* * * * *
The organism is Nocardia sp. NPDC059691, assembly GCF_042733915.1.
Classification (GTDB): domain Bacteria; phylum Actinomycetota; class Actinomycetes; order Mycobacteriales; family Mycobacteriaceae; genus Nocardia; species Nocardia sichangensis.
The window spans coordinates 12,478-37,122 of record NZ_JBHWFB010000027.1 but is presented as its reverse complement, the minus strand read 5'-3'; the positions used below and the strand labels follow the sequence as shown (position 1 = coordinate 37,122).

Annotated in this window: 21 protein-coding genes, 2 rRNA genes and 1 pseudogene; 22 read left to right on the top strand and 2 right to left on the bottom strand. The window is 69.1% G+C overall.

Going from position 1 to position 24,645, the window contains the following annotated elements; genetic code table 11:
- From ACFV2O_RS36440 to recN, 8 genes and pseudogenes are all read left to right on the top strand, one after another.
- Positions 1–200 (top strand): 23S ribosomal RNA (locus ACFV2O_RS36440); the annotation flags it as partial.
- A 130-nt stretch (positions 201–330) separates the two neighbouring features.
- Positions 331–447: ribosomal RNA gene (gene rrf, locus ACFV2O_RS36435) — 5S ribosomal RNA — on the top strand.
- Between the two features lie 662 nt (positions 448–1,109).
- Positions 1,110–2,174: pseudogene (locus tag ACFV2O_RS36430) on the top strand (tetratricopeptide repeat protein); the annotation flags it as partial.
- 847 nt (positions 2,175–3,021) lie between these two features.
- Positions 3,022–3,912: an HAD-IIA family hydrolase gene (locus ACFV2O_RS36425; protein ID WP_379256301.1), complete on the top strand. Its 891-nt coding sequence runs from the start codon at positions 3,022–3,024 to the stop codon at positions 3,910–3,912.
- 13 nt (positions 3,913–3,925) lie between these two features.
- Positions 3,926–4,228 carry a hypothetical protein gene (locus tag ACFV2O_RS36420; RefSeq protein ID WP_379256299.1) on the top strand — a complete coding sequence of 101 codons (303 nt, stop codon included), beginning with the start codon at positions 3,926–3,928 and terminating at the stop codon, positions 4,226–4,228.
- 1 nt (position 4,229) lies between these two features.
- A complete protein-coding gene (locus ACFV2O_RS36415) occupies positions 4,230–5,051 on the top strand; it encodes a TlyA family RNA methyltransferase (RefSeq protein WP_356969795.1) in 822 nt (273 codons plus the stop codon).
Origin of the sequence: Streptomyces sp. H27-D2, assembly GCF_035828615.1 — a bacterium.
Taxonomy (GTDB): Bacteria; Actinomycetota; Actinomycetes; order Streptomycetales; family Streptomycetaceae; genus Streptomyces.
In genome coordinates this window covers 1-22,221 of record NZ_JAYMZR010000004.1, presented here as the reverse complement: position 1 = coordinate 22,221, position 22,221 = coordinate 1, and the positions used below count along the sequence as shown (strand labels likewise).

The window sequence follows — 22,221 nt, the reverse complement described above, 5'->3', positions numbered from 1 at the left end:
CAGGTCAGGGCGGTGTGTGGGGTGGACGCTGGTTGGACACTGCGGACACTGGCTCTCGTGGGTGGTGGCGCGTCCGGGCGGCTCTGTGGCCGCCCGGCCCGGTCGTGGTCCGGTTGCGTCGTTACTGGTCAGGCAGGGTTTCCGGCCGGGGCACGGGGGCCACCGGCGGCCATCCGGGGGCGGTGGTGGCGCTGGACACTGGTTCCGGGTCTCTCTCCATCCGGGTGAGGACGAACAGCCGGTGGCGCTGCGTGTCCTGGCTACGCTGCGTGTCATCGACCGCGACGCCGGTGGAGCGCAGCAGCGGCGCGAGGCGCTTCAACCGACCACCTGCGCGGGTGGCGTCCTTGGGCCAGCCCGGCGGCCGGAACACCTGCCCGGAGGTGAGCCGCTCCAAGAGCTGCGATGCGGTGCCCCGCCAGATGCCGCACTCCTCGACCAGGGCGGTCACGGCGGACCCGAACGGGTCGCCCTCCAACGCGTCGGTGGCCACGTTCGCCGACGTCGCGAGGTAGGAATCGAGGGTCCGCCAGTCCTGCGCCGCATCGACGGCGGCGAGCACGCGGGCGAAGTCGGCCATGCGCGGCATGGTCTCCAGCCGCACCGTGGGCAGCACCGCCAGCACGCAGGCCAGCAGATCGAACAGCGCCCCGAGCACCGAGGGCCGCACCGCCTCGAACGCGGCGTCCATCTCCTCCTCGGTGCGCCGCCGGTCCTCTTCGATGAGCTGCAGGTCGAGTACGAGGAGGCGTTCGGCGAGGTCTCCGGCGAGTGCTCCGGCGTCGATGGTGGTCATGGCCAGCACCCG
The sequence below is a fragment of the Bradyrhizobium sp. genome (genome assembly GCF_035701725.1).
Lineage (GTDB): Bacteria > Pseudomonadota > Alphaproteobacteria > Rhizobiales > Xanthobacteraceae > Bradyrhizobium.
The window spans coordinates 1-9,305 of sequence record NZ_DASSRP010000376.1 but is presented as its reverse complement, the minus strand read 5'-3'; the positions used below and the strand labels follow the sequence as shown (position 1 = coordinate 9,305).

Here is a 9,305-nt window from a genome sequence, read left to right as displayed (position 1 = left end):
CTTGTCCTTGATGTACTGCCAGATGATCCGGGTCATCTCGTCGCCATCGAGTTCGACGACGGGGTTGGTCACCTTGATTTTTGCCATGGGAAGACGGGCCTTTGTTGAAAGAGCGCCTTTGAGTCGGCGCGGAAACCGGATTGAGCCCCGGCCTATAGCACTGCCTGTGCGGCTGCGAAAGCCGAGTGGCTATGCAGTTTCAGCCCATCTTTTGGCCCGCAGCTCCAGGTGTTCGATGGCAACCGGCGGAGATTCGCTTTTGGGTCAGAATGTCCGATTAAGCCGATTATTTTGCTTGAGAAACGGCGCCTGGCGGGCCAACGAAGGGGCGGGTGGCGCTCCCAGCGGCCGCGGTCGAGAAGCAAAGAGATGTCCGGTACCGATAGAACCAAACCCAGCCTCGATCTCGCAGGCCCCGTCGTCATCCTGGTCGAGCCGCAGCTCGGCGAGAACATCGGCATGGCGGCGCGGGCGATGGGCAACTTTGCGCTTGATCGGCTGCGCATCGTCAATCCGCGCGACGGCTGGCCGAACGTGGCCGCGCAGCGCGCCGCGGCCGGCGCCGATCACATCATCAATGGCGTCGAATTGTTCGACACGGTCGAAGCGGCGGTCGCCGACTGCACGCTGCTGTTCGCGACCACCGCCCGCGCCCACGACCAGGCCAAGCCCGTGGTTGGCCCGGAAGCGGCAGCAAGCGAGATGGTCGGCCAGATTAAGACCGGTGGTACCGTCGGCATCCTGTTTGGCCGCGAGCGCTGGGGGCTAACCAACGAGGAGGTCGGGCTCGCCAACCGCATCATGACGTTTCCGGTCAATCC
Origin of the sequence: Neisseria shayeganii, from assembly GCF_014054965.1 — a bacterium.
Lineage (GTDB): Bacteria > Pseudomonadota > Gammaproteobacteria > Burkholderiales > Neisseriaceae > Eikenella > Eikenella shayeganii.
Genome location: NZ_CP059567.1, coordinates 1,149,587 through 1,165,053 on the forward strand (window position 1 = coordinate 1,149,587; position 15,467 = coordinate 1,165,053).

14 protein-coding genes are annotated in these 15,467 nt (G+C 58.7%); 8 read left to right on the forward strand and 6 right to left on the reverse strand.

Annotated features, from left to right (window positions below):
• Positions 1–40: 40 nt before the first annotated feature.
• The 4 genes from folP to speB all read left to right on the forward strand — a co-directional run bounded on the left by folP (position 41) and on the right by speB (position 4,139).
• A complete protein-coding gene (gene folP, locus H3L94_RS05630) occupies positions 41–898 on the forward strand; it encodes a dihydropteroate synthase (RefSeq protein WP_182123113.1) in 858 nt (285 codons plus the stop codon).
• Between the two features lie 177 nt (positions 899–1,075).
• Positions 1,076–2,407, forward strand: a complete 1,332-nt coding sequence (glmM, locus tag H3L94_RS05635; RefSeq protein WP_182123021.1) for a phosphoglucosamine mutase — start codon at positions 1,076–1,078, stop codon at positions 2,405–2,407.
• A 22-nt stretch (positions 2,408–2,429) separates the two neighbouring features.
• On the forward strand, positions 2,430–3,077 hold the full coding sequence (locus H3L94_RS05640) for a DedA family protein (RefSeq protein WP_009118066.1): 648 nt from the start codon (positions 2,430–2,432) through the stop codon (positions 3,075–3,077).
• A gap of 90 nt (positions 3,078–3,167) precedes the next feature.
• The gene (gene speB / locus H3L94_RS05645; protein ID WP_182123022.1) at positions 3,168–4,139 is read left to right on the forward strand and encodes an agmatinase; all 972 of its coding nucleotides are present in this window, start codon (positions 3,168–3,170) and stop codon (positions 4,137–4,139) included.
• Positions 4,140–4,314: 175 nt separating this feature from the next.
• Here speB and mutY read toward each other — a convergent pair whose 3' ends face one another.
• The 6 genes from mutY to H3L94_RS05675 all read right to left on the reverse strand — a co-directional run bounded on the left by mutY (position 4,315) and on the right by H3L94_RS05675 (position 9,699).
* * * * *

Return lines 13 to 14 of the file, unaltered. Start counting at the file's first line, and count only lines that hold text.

- Positions 3,022–3,912: an HAD-IIA family hydrolase gene (locus ACFV2O_RS36425; protein ID WP_379256301.1), complete on the top strand. Its 891-nt coding sequence runs from the start codon at positions 3,022–3,024 to the stop codon at positions 3,910–3,912.
- 13 nt (positions 3,913–3,925) lie between these two features.